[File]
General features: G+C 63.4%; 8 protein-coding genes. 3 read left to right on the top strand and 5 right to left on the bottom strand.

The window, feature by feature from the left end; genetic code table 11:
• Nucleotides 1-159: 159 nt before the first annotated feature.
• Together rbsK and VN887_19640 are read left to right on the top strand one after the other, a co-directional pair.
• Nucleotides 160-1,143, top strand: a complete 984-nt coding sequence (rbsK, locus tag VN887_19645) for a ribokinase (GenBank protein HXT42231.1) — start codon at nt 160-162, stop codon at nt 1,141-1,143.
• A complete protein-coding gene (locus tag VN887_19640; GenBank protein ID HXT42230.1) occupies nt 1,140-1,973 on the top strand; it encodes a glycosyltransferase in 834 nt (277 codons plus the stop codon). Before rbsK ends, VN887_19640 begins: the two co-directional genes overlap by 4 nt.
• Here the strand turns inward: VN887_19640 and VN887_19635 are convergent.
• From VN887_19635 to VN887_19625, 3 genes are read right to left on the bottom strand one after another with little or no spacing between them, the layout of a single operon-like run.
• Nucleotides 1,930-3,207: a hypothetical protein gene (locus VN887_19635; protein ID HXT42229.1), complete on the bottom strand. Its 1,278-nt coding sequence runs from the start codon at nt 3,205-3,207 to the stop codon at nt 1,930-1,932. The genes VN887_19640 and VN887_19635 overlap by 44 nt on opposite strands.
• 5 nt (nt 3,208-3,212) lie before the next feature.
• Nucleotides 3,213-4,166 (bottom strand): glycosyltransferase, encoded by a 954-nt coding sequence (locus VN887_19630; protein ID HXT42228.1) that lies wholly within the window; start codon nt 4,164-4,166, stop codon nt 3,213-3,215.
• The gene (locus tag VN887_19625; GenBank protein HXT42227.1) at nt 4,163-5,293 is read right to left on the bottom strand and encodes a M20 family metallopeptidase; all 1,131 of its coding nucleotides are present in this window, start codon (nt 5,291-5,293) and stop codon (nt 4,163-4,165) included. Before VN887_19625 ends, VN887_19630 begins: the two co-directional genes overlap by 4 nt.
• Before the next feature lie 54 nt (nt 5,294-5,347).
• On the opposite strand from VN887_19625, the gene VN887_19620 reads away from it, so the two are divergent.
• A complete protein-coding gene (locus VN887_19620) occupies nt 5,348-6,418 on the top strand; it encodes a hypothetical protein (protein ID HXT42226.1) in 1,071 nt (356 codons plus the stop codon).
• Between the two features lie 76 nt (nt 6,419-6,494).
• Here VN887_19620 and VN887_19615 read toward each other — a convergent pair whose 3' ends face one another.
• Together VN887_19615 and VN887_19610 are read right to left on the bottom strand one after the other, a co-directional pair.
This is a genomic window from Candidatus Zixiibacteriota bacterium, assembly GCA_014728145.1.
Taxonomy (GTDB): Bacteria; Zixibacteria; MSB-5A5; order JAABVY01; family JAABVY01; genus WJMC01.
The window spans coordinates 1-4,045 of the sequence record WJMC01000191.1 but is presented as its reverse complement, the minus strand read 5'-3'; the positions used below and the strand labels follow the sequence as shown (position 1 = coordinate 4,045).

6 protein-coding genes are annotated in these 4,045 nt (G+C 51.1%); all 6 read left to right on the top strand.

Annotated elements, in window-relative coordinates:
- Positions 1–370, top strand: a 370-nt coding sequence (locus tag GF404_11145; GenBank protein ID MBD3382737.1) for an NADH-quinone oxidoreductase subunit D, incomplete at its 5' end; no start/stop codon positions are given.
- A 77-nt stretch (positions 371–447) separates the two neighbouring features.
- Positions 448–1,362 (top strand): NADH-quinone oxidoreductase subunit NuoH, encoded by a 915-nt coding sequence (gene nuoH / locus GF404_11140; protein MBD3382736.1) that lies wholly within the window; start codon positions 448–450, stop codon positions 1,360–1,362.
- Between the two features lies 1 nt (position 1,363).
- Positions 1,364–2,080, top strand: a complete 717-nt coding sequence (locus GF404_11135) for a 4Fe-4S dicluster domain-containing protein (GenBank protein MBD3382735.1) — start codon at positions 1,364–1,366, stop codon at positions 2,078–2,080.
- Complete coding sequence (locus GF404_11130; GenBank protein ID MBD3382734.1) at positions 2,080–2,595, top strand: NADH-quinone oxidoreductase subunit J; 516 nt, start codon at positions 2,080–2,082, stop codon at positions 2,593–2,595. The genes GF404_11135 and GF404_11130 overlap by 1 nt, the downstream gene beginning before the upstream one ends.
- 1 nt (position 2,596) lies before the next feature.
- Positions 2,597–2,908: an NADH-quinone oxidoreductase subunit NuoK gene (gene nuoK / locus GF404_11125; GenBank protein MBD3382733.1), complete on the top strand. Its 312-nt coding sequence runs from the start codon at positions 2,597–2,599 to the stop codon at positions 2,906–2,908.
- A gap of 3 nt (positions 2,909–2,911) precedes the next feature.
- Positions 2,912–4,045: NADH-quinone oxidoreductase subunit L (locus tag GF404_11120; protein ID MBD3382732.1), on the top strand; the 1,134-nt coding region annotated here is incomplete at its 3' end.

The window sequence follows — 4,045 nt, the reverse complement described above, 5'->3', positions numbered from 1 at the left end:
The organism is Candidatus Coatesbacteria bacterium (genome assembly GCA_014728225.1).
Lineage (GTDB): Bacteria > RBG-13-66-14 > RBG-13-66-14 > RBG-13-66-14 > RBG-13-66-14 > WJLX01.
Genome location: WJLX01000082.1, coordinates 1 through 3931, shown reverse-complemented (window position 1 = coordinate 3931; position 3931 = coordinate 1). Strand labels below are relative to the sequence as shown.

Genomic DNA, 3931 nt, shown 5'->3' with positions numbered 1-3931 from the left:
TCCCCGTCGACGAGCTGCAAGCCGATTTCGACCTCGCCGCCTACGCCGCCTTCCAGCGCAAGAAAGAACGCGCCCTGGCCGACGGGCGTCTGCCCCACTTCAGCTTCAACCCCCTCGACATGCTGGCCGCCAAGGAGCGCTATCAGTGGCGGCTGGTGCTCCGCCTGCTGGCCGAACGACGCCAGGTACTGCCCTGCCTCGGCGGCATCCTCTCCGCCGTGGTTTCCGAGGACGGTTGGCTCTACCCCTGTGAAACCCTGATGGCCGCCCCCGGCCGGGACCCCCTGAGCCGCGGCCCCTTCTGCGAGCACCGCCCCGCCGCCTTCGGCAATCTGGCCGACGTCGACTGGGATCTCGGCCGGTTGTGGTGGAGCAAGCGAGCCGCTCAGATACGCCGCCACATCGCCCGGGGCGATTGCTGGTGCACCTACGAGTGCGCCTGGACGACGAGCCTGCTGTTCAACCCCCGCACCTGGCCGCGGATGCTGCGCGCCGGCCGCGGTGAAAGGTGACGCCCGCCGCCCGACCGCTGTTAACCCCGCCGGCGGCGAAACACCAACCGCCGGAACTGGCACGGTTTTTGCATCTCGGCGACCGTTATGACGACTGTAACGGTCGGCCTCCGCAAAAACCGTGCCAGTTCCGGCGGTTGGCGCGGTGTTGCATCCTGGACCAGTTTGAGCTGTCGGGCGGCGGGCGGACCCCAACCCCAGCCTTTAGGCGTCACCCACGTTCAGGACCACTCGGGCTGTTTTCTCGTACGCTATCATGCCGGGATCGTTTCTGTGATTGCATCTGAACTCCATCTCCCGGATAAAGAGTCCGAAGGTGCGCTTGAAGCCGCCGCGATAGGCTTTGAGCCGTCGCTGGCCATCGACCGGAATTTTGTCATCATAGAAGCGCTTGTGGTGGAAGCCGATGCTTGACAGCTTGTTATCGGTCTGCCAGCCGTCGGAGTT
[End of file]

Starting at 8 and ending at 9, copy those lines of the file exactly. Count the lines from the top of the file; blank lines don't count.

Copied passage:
• From VN887_19635 to VN887_19625, 3 genes are read right to left on the bottom strand one after another with little or no spacing between them, the layout of a single operon-like run.
• Nucleotides 1,930-3,207: a hypothetical protein gene (locus VN887_19635; protein ID HXT42229.1), complete on the bottom strand. Its 1,278-nt coding sequence runs from the start codon at nt 3,205-3,207 to the stop codon at nt 1,930-1,932. The genes VN887_19640 and VN887_19635 overlap by 44 nt on opposite strands.